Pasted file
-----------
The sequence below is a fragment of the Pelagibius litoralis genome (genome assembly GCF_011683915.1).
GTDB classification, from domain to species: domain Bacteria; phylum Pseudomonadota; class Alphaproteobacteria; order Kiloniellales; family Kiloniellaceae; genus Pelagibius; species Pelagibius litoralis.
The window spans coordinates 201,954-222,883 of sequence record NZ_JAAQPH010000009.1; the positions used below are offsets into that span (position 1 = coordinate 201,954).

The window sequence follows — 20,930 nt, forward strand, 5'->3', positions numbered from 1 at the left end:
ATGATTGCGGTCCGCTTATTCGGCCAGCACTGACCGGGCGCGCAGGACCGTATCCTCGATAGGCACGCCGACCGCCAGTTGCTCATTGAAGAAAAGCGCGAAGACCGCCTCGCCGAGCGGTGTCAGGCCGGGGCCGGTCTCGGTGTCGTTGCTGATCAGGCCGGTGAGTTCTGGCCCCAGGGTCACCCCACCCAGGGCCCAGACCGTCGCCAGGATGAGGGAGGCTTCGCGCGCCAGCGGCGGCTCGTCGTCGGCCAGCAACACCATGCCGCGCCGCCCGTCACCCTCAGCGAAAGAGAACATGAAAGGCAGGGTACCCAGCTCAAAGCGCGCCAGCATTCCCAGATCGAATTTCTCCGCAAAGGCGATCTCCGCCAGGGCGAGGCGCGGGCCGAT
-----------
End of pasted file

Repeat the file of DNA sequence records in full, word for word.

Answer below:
The sequence below is a fragment of the Pelagibius litoralis genome (genome assembly GCF_011683915.1).
GTDB classification, from domain to species: domain Bacteria; phylum Pseudomonadota; class Alphaproteobacteria; order Kiloniellales; family Kiloniellaceae; genus Pelagibius; species Pelagibius litoralis.
The window spans coordinates 201,954-222,883 of sequence record NZ_JAAQPH010000009.1; the positions used below are offsets into that span (position 1 = coordinate 201,954).

The window sequence follows — 20,930 nt, forward strand, 5'->3', positions numbered from 1 at the left end:
ATGATTGCGGTCCGCTTATTCGGCCAGCACTGACCGGGCGCGCAGGACCGTATCCTCGATAGGCACGCCGACCGCCAGTTGCTCATTGAAGAAAAGCGCGAAGACCGCCTCGCCGAGCGGTGTCAGGCCGGGGCCGGTCTCGGTGTCGTTGCTGATCAGGCCGGTGAGTTCTGGCCCCAGGGTCACCCCACCCAGGGCCCAGACCGTCGCCAGGATGAGGGAGGCTTCGCGCGCCAGCGGCGGCTCGTCGTCGGCCAGCAACACCATGCCGCGCCGCCCGTCACCCTCAGCGAAAGAGAACATGAAAGGCAGGGTACCCAGCTCAAAGCGCGCCAGCATTCCCAGATCGAATTTCTCCGCAAAGGCGATCTCCGCCAGGGCGAGGCGCGGGCCGAT